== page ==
I have a rather heavy clay soil so I replace this with normal planting compost mixed with around 20% perlite. (I will cover my soil recommendations for growing auriculas in Sweden more fully next week). A raised bed is also a good idea as this again helps to keep the soil well drained. 
Norhern rockery border 20th Jan. 2012
 I have borders sited in east, south, and west positions along with a rock garden on the north side of the house. In the summer they are in partial shade from the trees and bushes that grow in the garden; but in winter the trees are bare and all borders are exposed fully to the elements.
 I do not cover the auriculas growing in borders in any way in the winter, as I have found that covering them with fir tree branches or leaves causes them to be too wet and rot can set in. A natural covering of snow does help in protecting them from the hardest frosts and in fact they do better when it is a snowy winter. I have had temperatures down to minus 27ºC and although some may receive some frost damage when there is no snow, they have all come back in the spring.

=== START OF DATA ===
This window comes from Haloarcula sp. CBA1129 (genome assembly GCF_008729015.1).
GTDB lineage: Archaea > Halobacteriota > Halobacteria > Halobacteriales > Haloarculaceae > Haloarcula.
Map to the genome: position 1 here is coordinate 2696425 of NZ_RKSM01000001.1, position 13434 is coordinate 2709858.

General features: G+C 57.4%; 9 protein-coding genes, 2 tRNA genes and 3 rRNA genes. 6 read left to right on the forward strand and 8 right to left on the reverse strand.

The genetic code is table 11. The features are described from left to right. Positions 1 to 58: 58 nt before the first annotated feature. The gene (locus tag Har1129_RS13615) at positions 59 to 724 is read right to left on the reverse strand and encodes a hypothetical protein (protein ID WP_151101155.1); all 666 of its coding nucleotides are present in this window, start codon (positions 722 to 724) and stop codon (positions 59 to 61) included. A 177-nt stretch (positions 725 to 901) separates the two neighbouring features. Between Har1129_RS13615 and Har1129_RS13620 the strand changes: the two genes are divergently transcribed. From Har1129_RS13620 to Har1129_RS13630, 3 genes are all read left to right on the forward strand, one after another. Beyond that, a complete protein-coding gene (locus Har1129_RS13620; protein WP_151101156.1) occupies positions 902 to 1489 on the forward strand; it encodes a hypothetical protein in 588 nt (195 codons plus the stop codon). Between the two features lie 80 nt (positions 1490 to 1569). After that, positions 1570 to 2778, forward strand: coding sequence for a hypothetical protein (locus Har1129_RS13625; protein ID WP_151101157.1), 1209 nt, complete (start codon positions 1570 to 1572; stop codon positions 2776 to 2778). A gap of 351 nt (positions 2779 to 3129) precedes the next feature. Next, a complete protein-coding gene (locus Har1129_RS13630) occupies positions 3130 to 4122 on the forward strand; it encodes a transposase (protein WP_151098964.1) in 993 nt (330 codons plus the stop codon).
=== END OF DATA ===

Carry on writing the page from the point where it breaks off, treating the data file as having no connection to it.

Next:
Mazetta Stripe 14 jan 2012
 The auriculas I would recommend for the borders are border auriculas and alpines, other auriculas will also grow in borders and I have some doubles, stripes and fancies growing in a couple mine. They all survive in my outside borders, but the thing to remember is that those that have farina or paste on their flowers, will not look at their best when flowering as heavy rain can spoil the blooms.
Sword winter 2012
 If you have any other experiences of growing auriculas in harsh climates please do let me know as I’m always keen to learn more.
Fred Booley winter 2012
 Next week I will cover the soil mix I use for growing my Auriculas in Sweden.
Osbourne Green winter 2012